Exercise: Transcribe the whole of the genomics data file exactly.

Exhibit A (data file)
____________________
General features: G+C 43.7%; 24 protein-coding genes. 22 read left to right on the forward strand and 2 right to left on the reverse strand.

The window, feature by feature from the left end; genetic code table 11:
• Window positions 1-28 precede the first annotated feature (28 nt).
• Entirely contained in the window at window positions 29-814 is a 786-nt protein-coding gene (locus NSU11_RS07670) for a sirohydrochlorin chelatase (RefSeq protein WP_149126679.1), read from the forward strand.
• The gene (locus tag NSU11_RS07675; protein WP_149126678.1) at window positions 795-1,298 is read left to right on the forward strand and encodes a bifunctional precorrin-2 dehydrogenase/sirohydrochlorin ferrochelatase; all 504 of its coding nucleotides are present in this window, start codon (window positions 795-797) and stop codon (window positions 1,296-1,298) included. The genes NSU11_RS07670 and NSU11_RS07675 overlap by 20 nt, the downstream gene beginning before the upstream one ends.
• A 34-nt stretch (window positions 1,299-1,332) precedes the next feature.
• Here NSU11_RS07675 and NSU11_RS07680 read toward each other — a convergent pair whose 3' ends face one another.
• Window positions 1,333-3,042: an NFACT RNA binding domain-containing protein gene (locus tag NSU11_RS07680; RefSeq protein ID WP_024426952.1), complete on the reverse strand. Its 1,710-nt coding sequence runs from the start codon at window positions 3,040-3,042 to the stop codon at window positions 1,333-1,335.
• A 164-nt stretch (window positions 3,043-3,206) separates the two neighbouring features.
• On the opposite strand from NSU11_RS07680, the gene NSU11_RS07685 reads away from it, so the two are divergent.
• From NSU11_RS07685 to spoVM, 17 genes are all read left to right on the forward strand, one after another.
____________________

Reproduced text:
General features: G+C 43.7%; 24 protein-coding genes. 22 read left to right on the forward strand and 2 right to left on the reverse strand.

The window, feature by feature from the left end; genetic code table 11:
• Window positions 1-28 precede the first annotated feature (28 nt).
• Entirely contained in the window at window positions 29-814 is a 786-nt protein-coding gene (locus NSU11_RS07670) for a sirohydrochlorin chelatase (RefSeq protein WP_149126679.1), read from the forward strand.
• The gene (locus tag NSU11_RS07675; protein WP_149126678.1) at window positions 795-1,298 is read left to right on the forward strand and encodes a bifunctional precorrin-2 dehydrogenase/sirohydrochlorin ferrochelatase; all 504 of its coding nucleotides are present in this window, start codon (window positions 795-797) and stop codon (window positions 1,296-1,298) included. The genes NSU11_RS07670 and NSU11_RS07675 overlap by 20 nt, the downstream gene beginning before the upstream one ends.
• A 34-nt stretch (window positions 1,299-1,332) precedes the next feature.
• Here NSU11_RS07675 and NSU11_RS07680 read toward each other — a convergent pair whose 3' ends face one another.
• Window positions 1,333-3,042: an NFACT RNA binding domain-containing protein gene (locus tag NSU11_RS07680; RefSeq protein ID WP_024426952.1), complete on the reverse strand. Its 1,710-nt coding sequence runs from the start codon at window positions 3,040-3,042 to the stop codon at window positions 1,333-1,335.
• A 164-nt stretch (window positions 3,043-3,206) separates the two neighbouring features.
• On the opposite strand from NSU11_RS07680, the gene NSU11_RS07685 reads away from it, so the two are divergent.
• From NSU11_RS07685 to spoVM, 17 genes are all read left to right on the forward strand, one after another.